Dr. Orlowski Meets the Pope, Delivers Presentation at European Conference
A Sacred Heart University professor and economics expert addressed an exclusive audience of international scholars, European Union leaders and Vatican officials at a four-day conference in Italy this past June, where he was among a select group of conference participants who enjoyed a private audience with Pope Benedict XVI.
Lucjan T. Orlowski, Ph.D., professor of Economics and International Finance at SHU’s John F. Welch College of Business, was invited to speak about the evolution of systemic changes in the European monetary policy, which has led to the common currency, the euro.
In his speech, “Monetary Policy and Inflation in the European Monetary Union – Perspectives and Lessons,” Orlowski spoke about adjustments and modifications made to the European monetary policies of individual central banks to facilitate monetary convergence of participating countries to a common currency.
The conference, titled "A New Humanism for Europe: The Role of Universities," was sponsored by the Vatican’s Council of European Episcopal Conference headed by Cardinal Peter Erdö, the European Commission, and the President of Italy. It was coordinated by the Vicarage of Rome, Office of University Pastoral Care.
Inspired by the Pope, the conference was aimed at initiating a dialogue between leading contemporary theological thinkers and scientists, representing various academic disciplines, about the future direction of the European integration.
“The Pope wanted to extend an invitation to engage in a dialogue with the international academic community, and not only theologians, but scientists. He is very open to our ideas. He seems to be a very good listener,” said Orlowski, who characterized the conference as “truly inspiring” and “forward-looking.”
“ The conference made references to the historical perspective, to tradition and experience, but its main purpose was to formulate policies for the future on the basis of a nexus or a dialogue between reason, or sciences, and faith, or spirituality,” he said.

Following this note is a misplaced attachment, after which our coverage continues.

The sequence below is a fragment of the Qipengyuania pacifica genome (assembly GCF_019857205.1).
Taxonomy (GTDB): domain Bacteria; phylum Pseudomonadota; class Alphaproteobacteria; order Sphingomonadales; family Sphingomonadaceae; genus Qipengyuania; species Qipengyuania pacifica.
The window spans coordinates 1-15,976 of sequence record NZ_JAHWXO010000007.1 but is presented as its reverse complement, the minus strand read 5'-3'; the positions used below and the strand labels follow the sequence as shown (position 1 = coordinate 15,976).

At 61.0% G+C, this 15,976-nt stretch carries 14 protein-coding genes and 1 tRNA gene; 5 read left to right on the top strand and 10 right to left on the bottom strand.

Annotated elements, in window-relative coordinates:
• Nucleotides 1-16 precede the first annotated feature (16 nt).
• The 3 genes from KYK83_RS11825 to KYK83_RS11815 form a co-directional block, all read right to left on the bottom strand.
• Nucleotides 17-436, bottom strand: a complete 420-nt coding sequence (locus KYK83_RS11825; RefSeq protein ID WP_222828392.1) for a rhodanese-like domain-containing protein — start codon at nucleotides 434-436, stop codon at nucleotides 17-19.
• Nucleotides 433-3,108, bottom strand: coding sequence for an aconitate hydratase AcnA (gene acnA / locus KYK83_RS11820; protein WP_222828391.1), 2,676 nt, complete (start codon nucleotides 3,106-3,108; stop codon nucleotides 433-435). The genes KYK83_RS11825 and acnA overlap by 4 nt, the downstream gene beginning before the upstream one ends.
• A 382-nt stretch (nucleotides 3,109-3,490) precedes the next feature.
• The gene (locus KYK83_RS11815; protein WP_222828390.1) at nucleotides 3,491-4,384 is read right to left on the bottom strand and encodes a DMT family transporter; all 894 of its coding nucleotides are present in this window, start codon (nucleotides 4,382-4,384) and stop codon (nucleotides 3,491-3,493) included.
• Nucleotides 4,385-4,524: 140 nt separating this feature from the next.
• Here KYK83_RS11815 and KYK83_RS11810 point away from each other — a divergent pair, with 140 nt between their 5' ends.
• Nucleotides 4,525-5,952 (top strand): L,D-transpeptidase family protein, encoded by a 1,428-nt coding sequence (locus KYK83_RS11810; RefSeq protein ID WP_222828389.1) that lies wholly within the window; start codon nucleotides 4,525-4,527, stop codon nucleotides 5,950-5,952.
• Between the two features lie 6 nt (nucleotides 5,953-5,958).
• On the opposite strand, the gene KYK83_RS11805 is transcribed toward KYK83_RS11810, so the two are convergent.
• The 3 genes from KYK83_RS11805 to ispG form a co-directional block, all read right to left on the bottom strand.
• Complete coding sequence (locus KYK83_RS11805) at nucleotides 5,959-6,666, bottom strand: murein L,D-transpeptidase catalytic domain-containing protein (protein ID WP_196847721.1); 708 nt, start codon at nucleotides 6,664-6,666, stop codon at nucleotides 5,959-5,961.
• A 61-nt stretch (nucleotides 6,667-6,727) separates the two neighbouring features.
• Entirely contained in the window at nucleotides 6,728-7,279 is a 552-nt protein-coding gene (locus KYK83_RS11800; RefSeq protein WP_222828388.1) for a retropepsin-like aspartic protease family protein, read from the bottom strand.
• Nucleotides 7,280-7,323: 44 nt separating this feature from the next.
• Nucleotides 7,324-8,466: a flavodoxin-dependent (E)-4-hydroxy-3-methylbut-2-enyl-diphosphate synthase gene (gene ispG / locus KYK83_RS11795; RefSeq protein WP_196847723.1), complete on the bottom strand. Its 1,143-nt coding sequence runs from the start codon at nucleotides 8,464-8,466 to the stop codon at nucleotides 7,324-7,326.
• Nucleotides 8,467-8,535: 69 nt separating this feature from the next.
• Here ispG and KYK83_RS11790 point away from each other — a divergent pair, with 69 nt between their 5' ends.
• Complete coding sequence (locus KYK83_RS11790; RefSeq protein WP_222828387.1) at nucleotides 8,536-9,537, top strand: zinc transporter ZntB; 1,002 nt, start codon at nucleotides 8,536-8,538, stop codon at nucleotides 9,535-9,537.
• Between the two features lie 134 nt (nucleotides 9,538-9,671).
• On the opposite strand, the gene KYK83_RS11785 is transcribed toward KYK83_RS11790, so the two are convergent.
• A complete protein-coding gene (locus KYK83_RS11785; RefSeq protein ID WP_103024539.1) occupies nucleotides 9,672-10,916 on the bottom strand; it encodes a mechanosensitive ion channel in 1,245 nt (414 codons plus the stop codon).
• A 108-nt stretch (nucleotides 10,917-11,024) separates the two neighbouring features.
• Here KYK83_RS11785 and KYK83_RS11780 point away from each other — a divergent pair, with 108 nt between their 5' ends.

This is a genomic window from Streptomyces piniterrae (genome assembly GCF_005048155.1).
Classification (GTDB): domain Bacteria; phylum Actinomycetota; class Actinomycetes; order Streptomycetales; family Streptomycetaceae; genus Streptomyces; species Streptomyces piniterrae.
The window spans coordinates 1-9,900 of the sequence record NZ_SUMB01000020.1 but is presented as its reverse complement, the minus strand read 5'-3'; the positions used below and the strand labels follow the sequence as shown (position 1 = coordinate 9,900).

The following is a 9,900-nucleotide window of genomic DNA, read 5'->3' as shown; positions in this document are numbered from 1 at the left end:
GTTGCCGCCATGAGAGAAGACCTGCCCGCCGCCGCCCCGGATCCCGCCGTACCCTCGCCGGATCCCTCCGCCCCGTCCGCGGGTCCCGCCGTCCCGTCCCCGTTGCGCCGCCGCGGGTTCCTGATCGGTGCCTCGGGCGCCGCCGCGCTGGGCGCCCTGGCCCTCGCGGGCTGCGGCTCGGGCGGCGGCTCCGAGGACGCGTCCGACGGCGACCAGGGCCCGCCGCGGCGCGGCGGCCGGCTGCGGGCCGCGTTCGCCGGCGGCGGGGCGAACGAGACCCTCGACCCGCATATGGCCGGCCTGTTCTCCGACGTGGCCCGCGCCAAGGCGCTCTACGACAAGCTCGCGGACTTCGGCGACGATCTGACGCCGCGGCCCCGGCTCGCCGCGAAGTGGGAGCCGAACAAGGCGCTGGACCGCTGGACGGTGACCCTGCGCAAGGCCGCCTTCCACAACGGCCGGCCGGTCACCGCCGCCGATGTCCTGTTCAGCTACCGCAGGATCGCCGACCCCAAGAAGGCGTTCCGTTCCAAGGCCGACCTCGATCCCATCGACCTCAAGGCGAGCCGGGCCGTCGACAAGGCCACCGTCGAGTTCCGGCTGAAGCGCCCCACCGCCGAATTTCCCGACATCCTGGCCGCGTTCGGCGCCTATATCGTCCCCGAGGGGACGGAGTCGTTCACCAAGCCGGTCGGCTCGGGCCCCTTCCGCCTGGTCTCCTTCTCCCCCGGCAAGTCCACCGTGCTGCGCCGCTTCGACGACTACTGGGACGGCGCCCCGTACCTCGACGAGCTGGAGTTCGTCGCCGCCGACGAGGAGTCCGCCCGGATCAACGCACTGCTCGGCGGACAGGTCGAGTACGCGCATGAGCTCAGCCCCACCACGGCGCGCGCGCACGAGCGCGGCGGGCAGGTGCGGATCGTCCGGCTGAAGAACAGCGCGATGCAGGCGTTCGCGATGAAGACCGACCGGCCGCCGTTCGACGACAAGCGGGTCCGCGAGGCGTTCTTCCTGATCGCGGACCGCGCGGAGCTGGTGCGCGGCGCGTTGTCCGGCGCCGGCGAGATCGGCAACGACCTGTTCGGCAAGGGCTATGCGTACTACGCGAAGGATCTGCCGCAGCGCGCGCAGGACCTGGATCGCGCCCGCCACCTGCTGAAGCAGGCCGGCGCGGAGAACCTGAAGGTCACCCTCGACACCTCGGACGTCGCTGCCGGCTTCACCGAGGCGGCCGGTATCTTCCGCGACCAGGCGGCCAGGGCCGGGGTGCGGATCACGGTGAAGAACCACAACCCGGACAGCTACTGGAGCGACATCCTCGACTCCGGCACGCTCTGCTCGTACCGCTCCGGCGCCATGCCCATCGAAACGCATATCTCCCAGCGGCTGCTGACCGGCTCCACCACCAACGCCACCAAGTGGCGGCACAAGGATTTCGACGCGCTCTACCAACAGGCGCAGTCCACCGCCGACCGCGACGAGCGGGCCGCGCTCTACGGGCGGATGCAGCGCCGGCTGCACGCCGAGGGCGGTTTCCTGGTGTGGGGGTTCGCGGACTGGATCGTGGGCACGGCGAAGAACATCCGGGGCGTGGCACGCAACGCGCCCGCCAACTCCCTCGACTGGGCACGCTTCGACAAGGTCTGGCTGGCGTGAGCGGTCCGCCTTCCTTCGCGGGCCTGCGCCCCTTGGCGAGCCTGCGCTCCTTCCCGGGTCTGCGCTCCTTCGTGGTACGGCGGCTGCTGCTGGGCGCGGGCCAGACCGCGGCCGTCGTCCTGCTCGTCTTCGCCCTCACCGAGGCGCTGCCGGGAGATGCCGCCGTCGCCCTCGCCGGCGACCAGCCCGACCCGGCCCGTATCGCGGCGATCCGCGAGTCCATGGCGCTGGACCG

“Doing research in science areas we sometimes forget about the spiritual and ethical aspects, so it reminded us about these elements. It made us scientists think about spiritual concerns and underpinnings of our scientific inquiry, but also, on the other side, it helped theologians and Vatican officials understand the dynamic trends in science and in scientific research,” Orlowski said.
During the private audience with the Pope in Aula Nervi, the pontiff implored them not to depart from core Catholic values while devising scientific research and scientific policies related to the further deepening of the European integration, otherwise Europe will continue to suffer from social problems, such as the general decay of the family, declining population growth rates, high crime rates in some areas and slow accommodation of some minorities in some countries.
The new dialogue between faith and reason is, in fact, indispensable for a further success of the ongoing economic, social and political integration of the European nations, Orlowski said.
“Although the Pope’s speech addressed European affairs, it is perfectly transferable to the global community right now,” Orlowski said.
Orlowski said he was honored to participate in the conference and proud to represent SHU alongside only a handful of U.S. universities and institutions that included American Enterprise Institute (Prof. Michael Novak), Harvard University (Prof. Robert Darnton and Prof. Paolo di Coppi) and Glaxo Wellcome/Duke University (Prof. Allen Roses).
Orlowski said he may bring some insights from the conference to his undergraduate and MBA economics students.